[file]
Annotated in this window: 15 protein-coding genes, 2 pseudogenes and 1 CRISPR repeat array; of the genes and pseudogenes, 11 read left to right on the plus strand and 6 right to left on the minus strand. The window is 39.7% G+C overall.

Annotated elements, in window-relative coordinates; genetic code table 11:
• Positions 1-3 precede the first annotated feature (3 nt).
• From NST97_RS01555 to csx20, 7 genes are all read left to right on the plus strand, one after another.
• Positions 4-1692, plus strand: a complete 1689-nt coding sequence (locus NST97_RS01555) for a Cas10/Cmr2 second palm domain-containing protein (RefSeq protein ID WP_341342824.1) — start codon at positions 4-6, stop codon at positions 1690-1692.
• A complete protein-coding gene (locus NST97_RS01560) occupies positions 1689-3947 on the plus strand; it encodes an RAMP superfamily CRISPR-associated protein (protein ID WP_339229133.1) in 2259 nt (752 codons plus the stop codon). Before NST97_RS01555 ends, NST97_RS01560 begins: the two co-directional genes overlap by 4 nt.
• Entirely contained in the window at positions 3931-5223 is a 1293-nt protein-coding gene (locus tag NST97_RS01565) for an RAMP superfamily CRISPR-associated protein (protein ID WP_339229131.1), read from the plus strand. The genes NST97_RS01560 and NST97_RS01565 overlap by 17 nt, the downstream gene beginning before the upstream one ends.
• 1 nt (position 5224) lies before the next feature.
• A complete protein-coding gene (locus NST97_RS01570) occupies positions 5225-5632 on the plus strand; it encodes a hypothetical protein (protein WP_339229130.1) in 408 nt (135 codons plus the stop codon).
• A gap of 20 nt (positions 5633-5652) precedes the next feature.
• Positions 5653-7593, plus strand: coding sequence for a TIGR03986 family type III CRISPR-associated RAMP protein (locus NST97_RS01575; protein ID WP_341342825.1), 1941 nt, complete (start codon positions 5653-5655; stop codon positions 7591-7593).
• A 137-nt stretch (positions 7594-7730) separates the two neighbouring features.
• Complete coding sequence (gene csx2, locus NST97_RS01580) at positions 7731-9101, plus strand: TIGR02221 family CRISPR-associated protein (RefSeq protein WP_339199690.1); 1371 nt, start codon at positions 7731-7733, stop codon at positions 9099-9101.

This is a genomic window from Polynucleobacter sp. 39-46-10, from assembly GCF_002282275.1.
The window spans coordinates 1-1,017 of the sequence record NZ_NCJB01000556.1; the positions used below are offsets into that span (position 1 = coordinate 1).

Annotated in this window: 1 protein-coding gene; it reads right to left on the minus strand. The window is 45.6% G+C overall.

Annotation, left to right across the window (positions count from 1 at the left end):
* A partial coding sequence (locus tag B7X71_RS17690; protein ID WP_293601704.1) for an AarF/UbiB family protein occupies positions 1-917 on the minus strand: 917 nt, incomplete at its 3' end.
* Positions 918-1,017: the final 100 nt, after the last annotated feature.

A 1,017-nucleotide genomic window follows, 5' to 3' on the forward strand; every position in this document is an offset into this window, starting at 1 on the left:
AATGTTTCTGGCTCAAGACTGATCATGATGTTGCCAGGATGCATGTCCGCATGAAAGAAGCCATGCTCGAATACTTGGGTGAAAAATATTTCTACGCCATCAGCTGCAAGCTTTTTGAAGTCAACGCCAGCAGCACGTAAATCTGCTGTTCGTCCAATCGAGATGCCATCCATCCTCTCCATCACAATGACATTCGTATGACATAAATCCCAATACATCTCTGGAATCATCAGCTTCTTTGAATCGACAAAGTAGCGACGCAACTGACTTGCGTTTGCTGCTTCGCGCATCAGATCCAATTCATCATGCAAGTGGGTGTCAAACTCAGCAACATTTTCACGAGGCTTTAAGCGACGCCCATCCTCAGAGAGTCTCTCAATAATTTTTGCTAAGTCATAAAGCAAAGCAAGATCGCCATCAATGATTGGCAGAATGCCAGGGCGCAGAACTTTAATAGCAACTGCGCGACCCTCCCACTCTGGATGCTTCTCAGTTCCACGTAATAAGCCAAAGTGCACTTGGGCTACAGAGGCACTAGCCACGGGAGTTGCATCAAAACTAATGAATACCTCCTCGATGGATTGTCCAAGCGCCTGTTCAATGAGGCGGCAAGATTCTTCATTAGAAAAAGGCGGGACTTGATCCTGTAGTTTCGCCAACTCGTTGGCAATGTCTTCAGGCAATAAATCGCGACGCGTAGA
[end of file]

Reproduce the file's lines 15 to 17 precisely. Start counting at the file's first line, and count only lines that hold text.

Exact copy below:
The window spans coordinates 1-1,017 of the sequence record NZ_NCJB01000556.1; the positions used below are offsets into that span (position 1 = coordinate 1).

Annotated in this window: 1 protein-coding gene; it reads right to left on the minus strand. The window is 45.6% G+C overall.

Annotation, left to right across the window (positions count from 1 at the left end):